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United States Department of Agriculture

Agricultural Research Service

Title: Development of a Continuous Lactulose Process-Separation and Purification

Authors
item Kozempel, Michael
item Kurantz, Michael
item Craig Jr, James
item Hicks, Kevin

Submitted to: Biotechnology Progress
Publication Type: Peer Reviewed Journal
Publication Acceptance Date: May 19, 1995
Publication Date: N/A

Interpretive Summary: We developed a continuous pilot plant process to produce lactulose from lactose using boric acid to achieve conversion of 75%. Initial studies were directed to determining the reaction kinetics and designing a continuous reaction system. Using physical property data and laboratory studies, developed a continuous separation process to remove most of the boric acid. Then, developed a liquid chromatography system to yield lactulose free from boric acid. Whereas lactose is a low cost byproduct of the domestic cheese industry, lactulose is a valuable, imported, pharmaceutical with world markets of $1.5 billion. All lactulose is produced outside the U.S, frequently with U.S. lactose. Developing a U.S. source for lactulose will permit the domestic dairy industry to use a low value byproduct, lactose, to compete with a high priced foreign commodity, lactulose. Ultimately, both the U.S. dairy industry and the consumer will benefit by turning domestic lactose into a valuable pharmaceutical which should reduce the price.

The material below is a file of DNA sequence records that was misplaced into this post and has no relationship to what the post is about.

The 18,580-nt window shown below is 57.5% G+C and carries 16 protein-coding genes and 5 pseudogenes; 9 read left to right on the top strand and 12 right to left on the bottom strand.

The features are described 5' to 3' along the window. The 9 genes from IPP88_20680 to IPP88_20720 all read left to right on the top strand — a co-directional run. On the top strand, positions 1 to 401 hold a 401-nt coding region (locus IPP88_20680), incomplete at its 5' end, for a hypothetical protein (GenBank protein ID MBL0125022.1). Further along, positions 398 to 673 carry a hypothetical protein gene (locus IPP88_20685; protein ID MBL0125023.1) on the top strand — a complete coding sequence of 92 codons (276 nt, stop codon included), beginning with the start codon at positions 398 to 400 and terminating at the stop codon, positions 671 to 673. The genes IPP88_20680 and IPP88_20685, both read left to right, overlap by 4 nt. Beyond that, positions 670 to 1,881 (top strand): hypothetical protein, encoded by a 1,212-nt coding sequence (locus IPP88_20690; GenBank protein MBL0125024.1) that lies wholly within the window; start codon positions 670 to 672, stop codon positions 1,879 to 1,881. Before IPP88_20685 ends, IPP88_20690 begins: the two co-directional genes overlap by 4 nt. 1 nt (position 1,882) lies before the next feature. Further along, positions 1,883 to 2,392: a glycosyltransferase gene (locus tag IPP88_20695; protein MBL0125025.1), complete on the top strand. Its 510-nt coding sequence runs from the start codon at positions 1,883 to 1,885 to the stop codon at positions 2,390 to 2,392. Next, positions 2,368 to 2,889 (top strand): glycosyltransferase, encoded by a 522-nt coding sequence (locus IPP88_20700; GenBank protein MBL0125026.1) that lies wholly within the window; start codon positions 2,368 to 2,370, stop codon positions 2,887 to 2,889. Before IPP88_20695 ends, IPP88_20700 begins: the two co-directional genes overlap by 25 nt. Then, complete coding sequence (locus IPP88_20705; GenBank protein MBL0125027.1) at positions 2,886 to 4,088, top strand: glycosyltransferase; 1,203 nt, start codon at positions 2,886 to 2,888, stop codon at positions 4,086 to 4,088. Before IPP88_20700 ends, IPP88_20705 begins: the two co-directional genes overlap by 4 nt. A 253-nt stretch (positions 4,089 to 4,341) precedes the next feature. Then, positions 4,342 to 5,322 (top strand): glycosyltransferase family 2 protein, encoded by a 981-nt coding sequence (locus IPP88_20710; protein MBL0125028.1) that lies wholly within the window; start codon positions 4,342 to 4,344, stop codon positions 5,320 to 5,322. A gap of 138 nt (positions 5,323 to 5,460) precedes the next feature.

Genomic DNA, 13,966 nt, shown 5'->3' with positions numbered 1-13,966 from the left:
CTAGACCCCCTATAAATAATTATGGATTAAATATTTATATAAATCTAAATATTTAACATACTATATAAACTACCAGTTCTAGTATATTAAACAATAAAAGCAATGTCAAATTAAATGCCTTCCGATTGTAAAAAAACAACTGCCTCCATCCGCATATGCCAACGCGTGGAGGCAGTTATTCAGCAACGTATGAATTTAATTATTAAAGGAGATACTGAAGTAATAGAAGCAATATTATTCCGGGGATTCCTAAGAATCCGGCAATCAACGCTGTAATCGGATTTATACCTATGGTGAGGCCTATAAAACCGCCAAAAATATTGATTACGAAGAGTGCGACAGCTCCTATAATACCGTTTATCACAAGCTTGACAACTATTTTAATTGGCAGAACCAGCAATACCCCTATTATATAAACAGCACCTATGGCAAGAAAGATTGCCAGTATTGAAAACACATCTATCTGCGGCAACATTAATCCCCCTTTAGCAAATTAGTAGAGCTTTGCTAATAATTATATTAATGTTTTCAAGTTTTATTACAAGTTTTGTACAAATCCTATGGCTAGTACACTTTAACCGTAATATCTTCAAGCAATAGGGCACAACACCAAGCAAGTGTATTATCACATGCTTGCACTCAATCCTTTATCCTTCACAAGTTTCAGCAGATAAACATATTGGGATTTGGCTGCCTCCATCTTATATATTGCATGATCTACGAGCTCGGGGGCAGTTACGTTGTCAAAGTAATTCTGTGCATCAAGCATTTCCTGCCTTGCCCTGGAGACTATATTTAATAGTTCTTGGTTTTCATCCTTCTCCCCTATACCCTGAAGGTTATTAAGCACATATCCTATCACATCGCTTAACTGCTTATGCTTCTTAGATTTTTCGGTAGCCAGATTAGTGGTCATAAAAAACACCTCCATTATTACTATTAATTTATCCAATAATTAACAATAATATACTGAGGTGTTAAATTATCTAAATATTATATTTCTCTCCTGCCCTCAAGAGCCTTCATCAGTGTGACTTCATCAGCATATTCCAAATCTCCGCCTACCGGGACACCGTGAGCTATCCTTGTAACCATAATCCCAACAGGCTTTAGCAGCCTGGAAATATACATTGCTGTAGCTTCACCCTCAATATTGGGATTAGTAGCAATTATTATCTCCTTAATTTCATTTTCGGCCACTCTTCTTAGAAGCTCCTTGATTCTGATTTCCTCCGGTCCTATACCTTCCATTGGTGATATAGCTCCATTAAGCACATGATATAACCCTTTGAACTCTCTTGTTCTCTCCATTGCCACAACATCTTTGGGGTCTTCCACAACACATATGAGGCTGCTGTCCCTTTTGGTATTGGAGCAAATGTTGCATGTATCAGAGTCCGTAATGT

Technical Abstract: We developed a continuous pilot plant process to produce lactulose from lactose using boric acid to boost the conversion to about 75 percent. The process consists of three reactors (two continuous stirred tank reactors followed by a tubular reactor), pH adjustment, a crystallizer-filter-evaporator recycle initial separation section, and a chromatographic purification of lactulose to less than 1-5 ppm boric acid. The continuous process operates at 0.53 kg/min (55 percent solids) out of the initial separation section. The chromatographic separation is at the prep scale with a flow rate of 2.0 ml/min. The final product is a 55 percent solids syrup containing no detectable boric acid

Last Modified: 11/24/2014
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